The Impossible Burger

While I love exploring mountains, canyons, forests, and vistas- food adventures have a special place in my heart. A co-worker told me about the Impossible Burger, and I immediately added it to my "Must-Try's in SF" list. First things first, what makes the Impossible Burger, well, impossible?


If you've seen any of my plant-based posts- then you've probably already guessed that I didn't go out seeking any ol' Quarter Pounder. The Impossible Burger is vegan, but is distinct from other veggie burgers in that it “bleeds”, and has a weirdly realistic meaty texture.

Here are my thoughts, and some FAQ's:

Was it tasty?

💯💯💯! The burger texture was true to reviews- and I would not have been able to distinguish it from a meat burger. Take this with a grain of salt as I haven't had a beef patty in at least 2 years. In any case, it was both juicy, and just chewy enough. The flavors were also on point. Perfectly savory without being overly salty- complemented well, but simply by aioli, avocado, caramelized onions, tomato, and lettuce, on a potato bun. The burger apparently gets the meat-like taste mainly from heme, a molecule found in hemoglobin (a component of blood), as well as in certain plants. "Potatoes are used for the crunchy exterior, and coconut oil for its fat."

Admittedly, I may have set myself up to enjoy the burger. One of my oldest friends was visiting from out of town, and she dressed me up and slapped some lipstick on me before we ventured to a fancy French restaurant named Jardinière that was way out of my price range. So, this burger had to be worth it.

My co-worker mentioned having to share a burger with his girlfriend when he came to try the burger, because it was requested so much that the restaurant ran out. Kailyn and I went on a Wednesday, so the wait at Jardinière was not long. Being the bougie place that it is, the service was both helpful and friendly, and the decor gave you dim, fancy vibes.

Is it worth $19?

If you’re a self-proclaimed food adventurer like me, I’d say yes. Once. The scarcity and innovative nature of the patty made it feel like a treasure to be sought out. I’ve always thought about cooking as a very magical, scientific process- and wanted to experience the result of this one. To taste how close we’ve been able to get to fulfilling people’s desire for meat with significantly less environmentally and health impact- made the sandwich all the more enjoying. 

According to the Impossible Foods site:

"Because we use 0% cows, the Impossible Burger... uses 95% less land, 74% less water, and creates 87% less greenhouse gas emissions. And it’s 100% free of hormones, antibiotics, and artificial ingredients.

I say “once", purely because of the price range. I’d settle for other veggie burgers to save my coins.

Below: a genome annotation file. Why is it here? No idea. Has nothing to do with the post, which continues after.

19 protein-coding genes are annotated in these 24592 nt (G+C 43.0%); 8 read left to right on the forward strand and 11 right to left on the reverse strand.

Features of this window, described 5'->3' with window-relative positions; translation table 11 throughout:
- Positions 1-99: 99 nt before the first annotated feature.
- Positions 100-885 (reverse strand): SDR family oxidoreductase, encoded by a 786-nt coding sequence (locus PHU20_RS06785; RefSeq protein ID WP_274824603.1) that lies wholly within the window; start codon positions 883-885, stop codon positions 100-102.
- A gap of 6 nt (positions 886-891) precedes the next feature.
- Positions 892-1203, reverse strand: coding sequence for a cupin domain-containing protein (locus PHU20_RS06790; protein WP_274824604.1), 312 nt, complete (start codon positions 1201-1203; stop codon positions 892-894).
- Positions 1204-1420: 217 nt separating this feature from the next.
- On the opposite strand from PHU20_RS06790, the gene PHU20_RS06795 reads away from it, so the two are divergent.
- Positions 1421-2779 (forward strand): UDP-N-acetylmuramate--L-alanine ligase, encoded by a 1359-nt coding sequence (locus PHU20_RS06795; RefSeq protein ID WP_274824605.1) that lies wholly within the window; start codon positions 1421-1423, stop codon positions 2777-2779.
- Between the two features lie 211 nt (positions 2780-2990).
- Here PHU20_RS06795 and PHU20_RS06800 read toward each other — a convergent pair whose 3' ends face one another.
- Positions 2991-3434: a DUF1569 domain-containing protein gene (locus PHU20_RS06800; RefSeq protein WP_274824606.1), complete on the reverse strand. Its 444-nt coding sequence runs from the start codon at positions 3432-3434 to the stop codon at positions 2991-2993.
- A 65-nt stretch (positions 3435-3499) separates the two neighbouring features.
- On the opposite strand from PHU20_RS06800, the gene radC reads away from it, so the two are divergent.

Is it healthier?

In addition to the lack of hormones, antibiotics and artificial ingredients, we can also take a look at cholesterol. The impossible patty has 0 mg of cholesterol in comparison to 100mg in a lean beef patty. It also has less overall fat and is slightly less calorie heavy. The protein and iron content are comparable, but the Impossible Burger does have significantly more sodium. Red meat has been associated with heart disease for a while now given the cholesterol, but use the nutrition information and consider your body’s needs when deciding if veggie patties would be better for you!

Here are some more FAQ’s from the Impossible Foods website, but check out their site for more!



Founded by Patrick O. Brown, M.D., Ph.D., Impossible Foods is a Silicon Valley startup on a mission to make the global food system more sustainable. The fast-growing team includes scientists, engineers, chefs, farmers and foodies. The first product is the Impossible Burger. It tastes great -- and you can feel great about it because the Impossible Burger is made entirely from plants.


The Impossible Burger is made from simple ingredients found in nature, including wheat, coconut oil and potatoes. We add one more special ingredient, called “heme.” Heme contributes to the characteristic color and taste of meat, and it catalyzes all the other flavors when meat is cooked. Heme is exceptionally abundant in animal muscle -- and it’s a basic building block of life in all organisms, including plants. We discovered how to take heme from plants and produce it using fermentation -- similar to the method that’s been used to make Belgian beer for nearly a thousand years. Adding heme to the Impossible Burger makes it a carnivore’s delight.

Full Ingredient List: 
Water, Textured Wheat Protein, Coconut Oil, Potato Protein, Natural Flavors, 2% or less of: Leghemoglobin (soy), Yeast Extract, Salt, Soy Protein Isolate, Konjac Gum, Xanthan Gum, Thiamin (Vitamin B1), Zinc, Niacin, Vitamin B6, Riboflavin (Vitamin B2), Vitamin B12.

Soy, Wheat


    The Impossible Burger is only available in select restaurants in the United States. We are currently focusing on wider availability in the US and will be available internationally in the coming years.